I recently decided to learn the basics of habitat gardening by enriching a strip of dirt adjacent to my urban apartment. One step at a time (and with help from the NWF Stewards program, the Native Plant Society, Luther Burbank Home and Gardens, and earth-wise friends), I’ve transformed a barren plot into a garden of ecologically responsible delights. I love visiting the garden to see what’s growing and which critters are there. Bees and butterflies pass through and alight; birds come to eat, bathe, and frolic; and neighbors hang out in the garden, where I educate them on the sly.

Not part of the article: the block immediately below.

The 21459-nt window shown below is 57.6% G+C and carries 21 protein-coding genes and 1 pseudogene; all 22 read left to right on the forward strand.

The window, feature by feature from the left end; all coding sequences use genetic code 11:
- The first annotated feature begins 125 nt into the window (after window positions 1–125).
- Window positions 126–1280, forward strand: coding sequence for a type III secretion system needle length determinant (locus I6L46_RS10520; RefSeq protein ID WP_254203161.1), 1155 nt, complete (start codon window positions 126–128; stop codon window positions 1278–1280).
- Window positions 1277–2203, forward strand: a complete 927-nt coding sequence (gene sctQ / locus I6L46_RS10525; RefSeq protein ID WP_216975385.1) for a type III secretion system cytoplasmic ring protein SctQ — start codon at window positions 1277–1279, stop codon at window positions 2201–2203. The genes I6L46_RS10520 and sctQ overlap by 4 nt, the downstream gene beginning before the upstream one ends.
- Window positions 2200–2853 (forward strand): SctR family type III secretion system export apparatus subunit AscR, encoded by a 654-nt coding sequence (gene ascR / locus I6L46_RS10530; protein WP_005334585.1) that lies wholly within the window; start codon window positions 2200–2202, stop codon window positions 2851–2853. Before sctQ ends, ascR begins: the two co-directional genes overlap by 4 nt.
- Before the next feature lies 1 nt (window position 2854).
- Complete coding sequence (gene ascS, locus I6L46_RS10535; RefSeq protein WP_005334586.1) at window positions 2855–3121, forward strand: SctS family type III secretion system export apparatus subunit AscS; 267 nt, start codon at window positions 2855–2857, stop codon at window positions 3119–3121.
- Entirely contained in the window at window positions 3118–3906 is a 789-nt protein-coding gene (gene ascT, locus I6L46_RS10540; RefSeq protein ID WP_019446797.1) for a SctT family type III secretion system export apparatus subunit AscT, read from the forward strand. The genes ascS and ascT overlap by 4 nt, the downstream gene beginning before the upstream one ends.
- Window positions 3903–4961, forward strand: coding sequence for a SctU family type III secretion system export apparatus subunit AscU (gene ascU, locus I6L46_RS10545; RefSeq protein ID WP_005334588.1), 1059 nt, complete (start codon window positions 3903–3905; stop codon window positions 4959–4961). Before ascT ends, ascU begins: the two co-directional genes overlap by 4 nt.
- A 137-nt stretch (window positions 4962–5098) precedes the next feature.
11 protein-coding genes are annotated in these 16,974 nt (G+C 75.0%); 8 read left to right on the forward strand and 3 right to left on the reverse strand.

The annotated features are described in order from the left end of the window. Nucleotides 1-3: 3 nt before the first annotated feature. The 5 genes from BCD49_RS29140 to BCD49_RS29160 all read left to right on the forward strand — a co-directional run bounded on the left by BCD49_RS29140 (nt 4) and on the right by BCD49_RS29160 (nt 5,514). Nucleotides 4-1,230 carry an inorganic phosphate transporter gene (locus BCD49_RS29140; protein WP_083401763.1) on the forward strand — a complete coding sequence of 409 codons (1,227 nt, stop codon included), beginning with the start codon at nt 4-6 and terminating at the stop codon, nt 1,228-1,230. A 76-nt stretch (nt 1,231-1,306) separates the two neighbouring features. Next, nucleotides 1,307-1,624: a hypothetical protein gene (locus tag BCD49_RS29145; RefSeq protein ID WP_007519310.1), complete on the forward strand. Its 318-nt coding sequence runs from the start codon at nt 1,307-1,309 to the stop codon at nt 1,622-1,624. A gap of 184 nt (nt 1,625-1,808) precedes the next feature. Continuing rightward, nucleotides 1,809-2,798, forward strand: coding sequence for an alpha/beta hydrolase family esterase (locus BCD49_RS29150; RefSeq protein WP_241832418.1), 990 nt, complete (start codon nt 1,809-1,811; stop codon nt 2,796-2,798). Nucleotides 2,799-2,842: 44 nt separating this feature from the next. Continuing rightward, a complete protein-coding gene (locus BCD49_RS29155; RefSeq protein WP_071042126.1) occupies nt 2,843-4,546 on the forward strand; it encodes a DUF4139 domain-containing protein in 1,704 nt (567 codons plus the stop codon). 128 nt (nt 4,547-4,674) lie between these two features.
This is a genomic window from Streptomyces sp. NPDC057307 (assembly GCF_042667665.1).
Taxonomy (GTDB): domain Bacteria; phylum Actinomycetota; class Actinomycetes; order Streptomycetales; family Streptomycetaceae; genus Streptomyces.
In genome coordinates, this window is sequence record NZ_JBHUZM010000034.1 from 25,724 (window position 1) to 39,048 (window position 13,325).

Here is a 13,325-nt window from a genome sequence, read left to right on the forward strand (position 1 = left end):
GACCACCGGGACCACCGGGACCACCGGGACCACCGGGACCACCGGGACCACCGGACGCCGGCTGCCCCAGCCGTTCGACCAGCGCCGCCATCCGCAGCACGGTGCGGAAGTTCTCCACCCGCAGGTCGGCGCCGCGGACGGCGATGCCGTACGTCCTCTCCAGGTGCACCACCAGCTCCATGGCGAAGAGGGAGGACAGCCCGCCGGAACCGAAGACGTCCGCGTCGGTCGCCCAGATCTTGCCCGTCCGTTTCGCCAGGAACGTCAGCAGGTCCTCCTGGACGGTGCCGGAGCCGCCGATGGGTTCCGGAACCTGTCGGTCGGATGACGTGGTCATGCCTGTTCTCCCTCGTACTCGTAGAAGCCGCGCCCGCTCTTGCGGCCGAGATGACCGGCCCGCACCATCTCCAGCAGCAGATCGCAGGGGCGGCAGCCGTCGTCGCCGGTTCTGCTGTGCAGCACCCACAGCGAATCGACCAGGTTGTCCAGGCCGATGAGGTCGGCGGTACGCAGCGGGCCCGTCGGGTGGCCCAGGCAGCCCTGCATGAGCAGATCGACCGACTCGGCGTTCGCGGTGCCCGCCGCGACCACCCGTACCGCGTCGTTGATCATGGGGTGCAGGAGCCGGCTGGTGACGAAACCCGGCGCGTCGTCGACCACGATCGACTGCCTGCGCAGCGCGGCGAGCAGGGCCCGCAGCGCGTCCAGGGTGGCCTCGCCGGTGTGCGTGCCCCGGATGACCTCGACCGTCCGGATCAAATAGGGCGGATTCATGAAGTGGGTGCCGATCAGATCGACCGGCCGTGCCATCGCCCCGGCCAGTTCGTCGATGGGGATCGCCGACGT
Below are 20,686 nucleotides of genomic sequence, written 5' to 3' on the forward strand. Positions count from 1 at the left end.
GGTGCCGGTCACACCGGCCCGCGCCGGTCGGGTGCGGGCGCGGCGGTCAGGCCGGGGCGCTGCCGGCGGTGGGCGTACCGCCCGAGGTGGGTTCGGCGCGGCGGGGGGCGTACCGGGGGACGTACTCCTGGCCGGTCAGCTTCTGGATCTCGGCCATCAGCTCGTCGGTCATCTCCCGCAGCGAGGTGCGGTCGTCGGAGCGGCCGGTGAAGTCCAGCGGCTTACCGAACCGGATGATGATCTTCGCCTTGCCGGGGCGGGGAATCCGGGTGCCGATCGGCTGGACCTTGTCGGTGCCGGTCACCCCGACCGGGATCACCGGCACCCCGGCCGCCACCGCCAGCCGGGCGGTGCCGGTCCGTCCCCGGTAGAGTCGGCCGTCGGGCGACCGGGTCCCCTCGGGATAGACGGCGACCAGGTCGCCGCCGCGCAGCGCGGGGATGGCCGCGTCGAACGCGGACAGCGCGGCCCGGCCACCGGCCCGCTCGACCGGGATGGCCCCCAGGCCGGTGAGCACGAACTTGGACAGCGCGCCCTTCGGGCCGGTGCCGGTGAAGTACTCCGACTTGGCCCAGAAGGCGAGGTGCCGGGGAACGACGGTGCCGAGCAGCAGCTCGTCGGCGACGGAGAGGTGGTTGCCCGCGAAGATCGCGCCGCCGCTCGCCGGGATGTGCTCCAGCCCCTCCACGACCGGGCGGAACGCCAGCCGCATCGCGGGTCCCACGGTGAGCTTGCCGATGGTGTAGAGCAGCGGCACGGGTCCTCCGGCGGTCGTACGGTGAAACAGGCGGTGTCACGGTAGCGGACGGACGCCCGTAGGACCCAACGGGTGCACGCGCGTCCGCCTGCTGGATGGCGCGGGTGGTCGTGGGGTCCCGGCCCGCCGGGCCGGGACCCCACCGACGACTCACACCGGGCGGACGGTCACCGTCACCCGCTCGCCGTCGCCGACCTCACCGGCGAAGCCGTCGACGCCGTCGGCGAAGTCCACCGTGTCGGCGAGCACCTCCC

It’s hard to go wrong with this stuff; you start somewhere (a bird feeder, a dish of water, a nectar plant), you learn a few things, and you become so delighted that you keep going. In the process, your understanding of the complexity and interdependence of the web of life jumps from the textbook into your hands and heart, and the world becomes a better place.
CAROL VENOLIA is an architect, author of Healing Environments: Your Guide to Indoor Well-Being (Celestial Arts, 1988), and former publisher of Building with Nature Newsletter.